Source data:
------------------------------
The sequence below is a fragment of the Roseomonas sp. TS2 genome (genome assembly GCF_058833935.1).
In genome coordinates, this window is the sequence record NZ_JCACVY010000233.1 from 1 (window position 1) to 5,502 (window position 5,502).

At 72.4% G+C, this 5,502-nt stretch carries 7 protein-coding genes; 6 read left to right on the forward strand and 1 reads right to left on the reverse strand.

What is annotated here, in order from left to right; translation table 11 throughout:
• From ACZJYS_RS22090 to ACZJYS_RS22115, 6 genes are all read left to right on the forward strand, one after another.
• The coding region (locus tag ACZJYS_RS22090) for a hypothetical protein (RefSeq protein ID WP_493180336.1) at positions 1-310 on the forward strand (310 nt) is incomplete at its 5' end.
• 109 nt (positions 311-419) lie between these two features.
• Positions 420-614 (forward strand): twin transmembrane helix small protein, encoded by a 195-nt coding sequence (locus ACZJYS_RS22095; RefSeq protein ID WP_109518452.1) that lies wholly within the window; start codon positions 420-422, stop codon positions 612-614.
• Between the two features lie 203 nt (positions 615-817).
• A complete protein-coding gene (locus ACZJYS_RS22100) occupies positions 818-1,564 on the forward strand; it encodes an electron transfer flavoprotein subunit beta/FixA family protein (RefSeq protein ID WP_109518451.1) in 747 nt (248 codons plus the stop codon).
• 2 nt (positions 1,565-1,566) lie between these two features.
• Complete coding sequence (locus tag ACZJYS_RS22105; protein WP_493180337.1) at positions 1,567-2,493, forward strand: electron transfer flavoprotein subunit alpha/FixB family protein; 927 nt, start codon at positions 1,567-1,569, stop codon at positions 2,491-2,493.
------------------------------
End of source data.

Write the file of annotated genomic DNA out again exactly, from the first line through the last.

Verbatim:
The sequence below is a fragment of the Roseomonas sp. TS2 genome (genome assembly GCF_058833935.1).
In genome coordinates, this window is the sequence record NZ_JCACVY010000233.1 from 1 (window position 1) to 5,502 (window position 5,502).

At 72.4% G+C, this 5,502-nt stretch carries 7 protein-coding genes; 6 read left to right on the forward strand and 1 reads right to left on the reverse strand.

What is annotated here, in order from left to right; translation table 11 throughout:
• From ACZJYS_RS22090 to ACZJYS_RS22115, 6 genes are all read left to right on the forward strand, one after another.
• The coding region (locus tag ACZJYS_RS22090) for a hypothetical protein (RefSeq protein ID WP_493180336.1) at positions 1-310 on the forward strand (310 nt) is incomplete at its 5' end.
• 109 nt (positions 311-419) lie between these two features.
• Positions 420-614 (forward strand): twin transmembrane helix small protein, encoded by a 195-nt coding sequence (locus ACZJYS_RS22095; RefSeq protein ID WP_109518452.1) that lies wholly within the window; start codon positions 420-422, stop codon positions 612-614.
• Between the two features lie 203 nt (positions 615-817).
• A complete protein-coding gene (locus ACZJYS_RS22100) occupies positions 818-1,564 on the forward strand; it encodes an electron transfer flavoprotein subunit beta/FixA family protein (RefSeq protein ID WP_109518451.1) in 747 nt (248 codons plus the stop codon).
• 2 nt (positions 1,565-1,566) lie between these two features.
• Complete coding sequence (locus tag ACZJYS_RS22105; protein WP_493180337.1) at positions 1,567-2,493, forward strand: electron transfer flavoprotein subunit alpha/FixB family protein; 927 nt, start codon at positions 1,567-1,569, stop codon at positions 2,491-2,493.